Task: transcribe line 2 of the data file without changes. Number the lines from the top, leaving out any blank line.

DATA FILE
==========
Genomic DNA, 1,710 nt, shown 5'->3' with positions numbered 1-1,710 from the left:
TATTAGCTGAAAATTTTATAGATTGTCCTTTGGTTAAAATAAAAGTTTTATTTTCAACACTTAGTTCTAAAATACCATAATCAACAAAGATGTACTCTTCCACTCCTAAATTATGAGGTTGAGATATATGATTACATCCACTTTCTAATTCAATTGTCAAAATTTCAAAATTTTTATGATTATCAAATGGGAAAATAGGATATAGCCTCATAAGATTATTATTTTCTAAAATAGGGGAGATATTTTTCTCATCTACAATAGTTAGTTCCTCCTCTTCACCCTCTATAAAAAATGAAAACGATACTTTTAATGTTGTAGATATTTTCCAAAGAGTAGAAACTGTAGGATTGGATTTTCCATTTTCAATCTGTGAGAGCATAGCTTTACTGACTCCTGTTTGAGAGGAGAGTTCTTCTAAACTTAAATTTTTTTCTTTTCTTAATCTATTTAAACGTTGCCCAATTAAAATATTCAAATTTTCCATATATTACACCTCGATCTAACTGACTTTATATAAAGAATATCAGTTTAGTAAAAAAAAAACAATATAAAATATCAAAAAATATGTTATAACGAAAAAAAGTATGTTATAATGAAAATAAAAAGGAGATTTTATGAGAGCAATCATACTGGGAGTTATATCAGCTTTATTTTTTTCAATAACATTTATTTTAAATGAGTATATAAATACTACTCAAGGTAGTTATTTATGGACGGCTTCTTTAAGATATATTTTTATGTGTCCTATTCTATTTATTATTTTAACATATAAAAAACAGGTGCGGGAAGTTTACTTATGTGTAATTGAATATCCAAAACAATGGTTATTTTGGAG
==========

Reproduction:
TATTAGCTGAAAATTTTATAGATTGTCCTTTGGTTAAAATAAAAGTTTTATTTTCAACACTTAGTTCTAAAATACCATAATCAACAAAGATGTACTCTTCCACTCCTAAATTATGAGGTTGAGATATATGATTACATCCACTTTCTAATTCAATTGTCAAAATTTCAAAATTTTTATGATTATCAAATGGGAAAATAGGATATAGCCTCATAAGATTATTATTTTCTAAAATAGGGGAGATATTTTTCTCATCTACAATAGTTAGTTCCTCCTCTTCACCCTCTATAAAAAATGAAAACGATACTTTTAATGTTGTAGATATTTTCCAAAGAGTAGAAACTGTAGGATTGGATTTTCCATTTTCAATCTGTGAGAGCATAGCTTTACTGACTCCTGTTTGAGAGGAGAGTTCTTCTAAACTTAAATTTTTTTCTTTTCTTAATCTATTTAAACGTTGCCCAATTAAAATATTCAAATTTTCCATATATTACACCTCGATCTAACTGACTTTATATAAAGAATATCAGTTTAGTAAAAAAAAAACAATATAAAATATCAAAAAATATGTTATAACGAAAAAAAGTATGTTATAATGAAAATAAAAAGGAGATTTTATGAGAGCAATCATACTGGGAGTTATATCAGCTTTATTTTTTTCAATAACATTTATTTTAAATGAGTATATAAATACTACTCAAGGTAGTTATTTATGGACGGCTTCTTTAAGATATATTTTTATGTGTCCTATTCTATTTATTATTTTAACATATAAAAAACAGGTGCGGGAAGTTTACTTATGTGTAATTGAATATCCAAAACAATGGTTATTTTGGAG